The bill would also repeal sections of the Texas Health and Safety Code related to State Office of Administrative Hearings (SOAH) rate and interim rate hearings, and would repeal sections related to requiring Compact Commission biennial reports.  The bill would require TCEQ and DSHS to update the memorandum of understanding (MOU) regarding the regulation and oversight of radioactive materials and sources of radiation.


DSHS anticipates contracting to provide 200 eight-hour training classes per year for first responders, at a cost of $440,000 for the training.  Implementing the training classes and contracts will require one FTE to be hired in the second quarter of fiscal year 2014. The agency can absorb the additional FTE within its existing FTE cap. The additional FTE would cost $43,213 in salary and wages and $12,851 in benefits in fiscal year 2014 and $57,463 in salary and wages and $17,089 in benefits in each subsequent year. The other operating expenses and travel costs associated with the FTE are estimated to be $29,877 in fiscal year 2014 and $20,899 in fiscal year 2015. The total cost to General Revenue-Dedicated Account No. 5096, Perpetual Care Account (GR-D 5096) is $525,941 in fiscal year 2014 and $266,298 in fiscal year 2015.  It is assumed that the fees and the balance of the account may be used to fund the training classes.
DSHS anticipates increased revenue in the amount of $111,700 annually from low-level radioactive waste fees due to removing the cap on the Perpetual Care Account (GR-D 5096).  DSHS estimates an increase in revenue due to the 10% surcharge on administrative penalties in the amount of $154,598 annually deposited to the credit of GR-D 5096.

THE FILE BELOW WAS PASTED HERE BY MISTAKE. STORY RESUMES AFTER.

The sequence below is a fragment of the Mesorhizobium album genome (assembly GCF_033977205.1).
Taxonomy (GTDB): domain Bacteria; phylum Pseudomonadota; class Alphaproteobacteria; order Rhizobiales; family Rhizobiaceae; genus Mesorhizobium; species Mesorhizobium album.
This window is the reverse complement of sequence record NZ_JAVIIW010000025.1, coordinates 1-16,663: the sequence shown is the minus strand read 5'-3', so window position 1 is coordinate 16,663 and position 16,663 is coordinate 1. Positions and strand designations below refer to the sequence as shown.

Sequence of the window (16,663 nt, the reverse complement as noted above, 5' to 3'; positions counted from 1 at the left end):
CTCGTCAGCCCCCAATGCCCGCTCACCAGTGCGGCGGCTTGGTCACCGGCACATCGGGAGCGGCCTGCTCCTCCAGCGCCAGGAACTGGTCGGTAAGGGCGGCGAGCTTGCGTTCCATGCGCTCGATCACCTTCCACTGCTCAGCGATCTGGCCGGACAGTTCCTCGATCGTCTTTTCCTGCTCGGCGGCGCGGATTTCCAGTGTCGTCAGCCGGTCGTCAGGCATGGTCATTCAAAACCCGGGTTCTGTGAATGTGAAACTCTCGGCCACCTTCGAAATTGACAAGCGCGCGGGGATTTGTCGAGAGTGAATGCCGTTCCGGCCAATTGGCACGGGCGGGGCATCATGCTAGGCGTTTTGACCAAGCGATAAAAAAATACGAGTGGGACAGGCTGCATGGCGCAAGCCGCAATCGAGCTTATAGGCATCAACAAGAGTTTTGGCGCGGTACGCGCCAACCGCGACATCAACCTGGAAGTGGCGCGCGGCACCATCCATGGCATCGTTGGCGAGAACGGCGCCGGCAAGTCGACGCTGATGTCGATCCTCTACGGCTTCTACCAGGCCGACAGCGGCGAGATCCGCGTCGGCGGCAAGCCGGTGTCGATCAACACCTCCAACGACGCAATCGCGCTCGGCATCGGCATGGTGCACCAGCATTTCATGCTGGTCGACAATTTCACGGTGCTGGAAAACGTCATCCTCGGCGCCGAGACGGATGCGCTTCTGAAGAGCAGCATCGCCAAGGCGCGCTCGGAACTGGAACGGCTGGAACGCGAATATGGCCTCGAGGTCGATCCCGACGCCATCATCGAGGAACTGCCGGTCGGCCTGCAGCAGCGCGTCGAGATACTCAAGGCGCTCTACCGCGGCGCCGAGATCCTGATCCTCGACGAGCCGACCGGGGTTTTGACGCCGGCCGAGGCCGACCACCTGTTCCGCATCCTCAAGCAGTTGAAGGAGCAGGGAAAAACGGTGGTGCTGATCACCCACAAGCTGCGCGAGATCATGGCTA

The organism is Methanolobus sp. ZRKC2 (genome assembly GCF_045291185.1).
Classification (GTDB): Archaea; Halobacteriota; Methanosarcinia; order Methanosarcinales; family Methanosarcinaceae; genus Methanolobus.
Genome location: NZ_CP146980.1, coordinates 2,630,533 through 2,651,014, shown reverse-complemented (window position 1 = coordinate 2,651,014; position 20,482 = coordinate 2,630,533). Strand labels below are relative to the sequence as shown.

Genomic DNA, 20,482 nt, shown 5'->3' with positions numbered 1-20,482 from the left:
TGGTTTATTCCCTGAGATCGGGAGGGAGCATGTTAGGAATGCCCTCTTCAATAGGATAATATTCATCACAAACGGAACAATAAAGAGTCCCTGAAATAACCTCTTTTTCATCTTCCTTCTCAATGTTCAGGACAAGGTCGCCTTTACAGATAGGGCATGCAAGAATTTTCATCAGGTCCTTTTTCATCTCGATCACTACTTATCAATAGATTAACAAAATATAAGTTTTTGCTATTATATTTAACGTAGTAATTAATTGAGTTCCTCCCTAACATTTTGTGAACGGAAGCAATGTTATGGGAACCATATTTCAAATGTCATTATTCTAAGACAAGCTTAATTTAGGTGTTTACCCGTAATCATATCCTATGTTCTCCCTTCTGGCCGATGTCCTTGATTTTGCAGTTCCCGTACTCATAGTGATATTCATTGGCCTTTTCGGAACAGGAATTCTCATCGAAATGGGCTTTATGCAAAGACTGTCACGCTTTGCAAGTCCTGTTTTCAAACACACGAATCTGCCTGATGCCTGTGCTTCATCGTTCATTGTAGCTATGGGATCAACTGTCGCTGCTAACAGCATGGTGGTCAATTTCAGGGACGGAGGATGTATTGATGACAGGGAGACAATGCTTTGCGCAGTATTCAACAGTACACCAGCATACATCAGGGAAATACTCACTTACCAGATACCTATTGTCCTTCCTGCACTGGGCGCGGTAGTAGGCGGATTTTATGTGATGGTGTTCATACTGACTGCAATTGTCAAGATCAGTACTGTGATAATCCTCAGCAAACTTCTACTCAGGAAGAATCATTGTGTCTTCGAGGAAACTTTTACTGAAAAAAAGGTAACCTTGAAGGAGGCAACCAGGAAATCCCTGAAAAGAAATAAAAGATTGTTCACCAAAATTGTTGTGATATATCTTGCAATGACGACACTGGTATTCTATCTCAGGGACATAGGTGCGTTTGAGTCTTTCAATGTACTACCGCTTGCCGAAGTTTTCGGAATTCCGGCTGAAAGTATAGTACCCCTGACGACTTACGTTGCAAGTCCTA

The TCEQ  and the Comptroller of Public Accounts anticipate increased revenue in the amount of $277,000 per fiscal year to the newly created GR-D Environmental Radiation Perpetual Care Account as a result of the bill's increase in the licensing and registration fee from 5 percent to 10 percent and the absence of a fund balance ceiling. These revenues would be a result of fees that would be assessed for the Compact Waste Disposal, Radioactive Disposal, and Radioactive By-Product annual license fees.  

Because the bill would increase the number of curries of nonparty waste that can be accepted at the disposal facility, the amount of nonparty waste is expected to increase. The TCEQ estimates that the 20 percent surcharge on non-party waste would generate an additional $2.8 million to the GR-D Low-Level Waste Account No. 88 each fiscal year. Because the General Revenue Fund and Andrews County each receive 5 percent of gross receipts of the disposal facility, an increase of $700,000 per fiscal year in revenues is expected for both the General Revenue Fund and Andrews County.   
Because the bill would require the TCEQ to deposit financial assurance security from the licensee into the newly created Environmental Radiation and Perpetual Care Account, an additional $143 million in financial assurance would be added to the new account. Because this amount would not become available unless there was an incident involving radioactive materials, and because the TCEQ reports that 97 percent of the amount is in non-cash securities, the financial assurance amounts are not included in the tables above. 

Passage of the bill is not expected to result in any significant additional workload for the TCEQ.   

Local Government Impact

Passage of the bill is expected to result in Andrews County receiving $700,000 in additional revenue each fiscal year from the 5 percent fee on gross receipts resulting from the increase in curries for out of compact waste proposed by the bill.

Source Agencies:
304 Comptroller of Public Accounts, 535 Low-level Radioactive Waste Disposal Compact Commission, 537 State Health Services, Department of, 582 Commission on Environmental Quality
LBB Staff: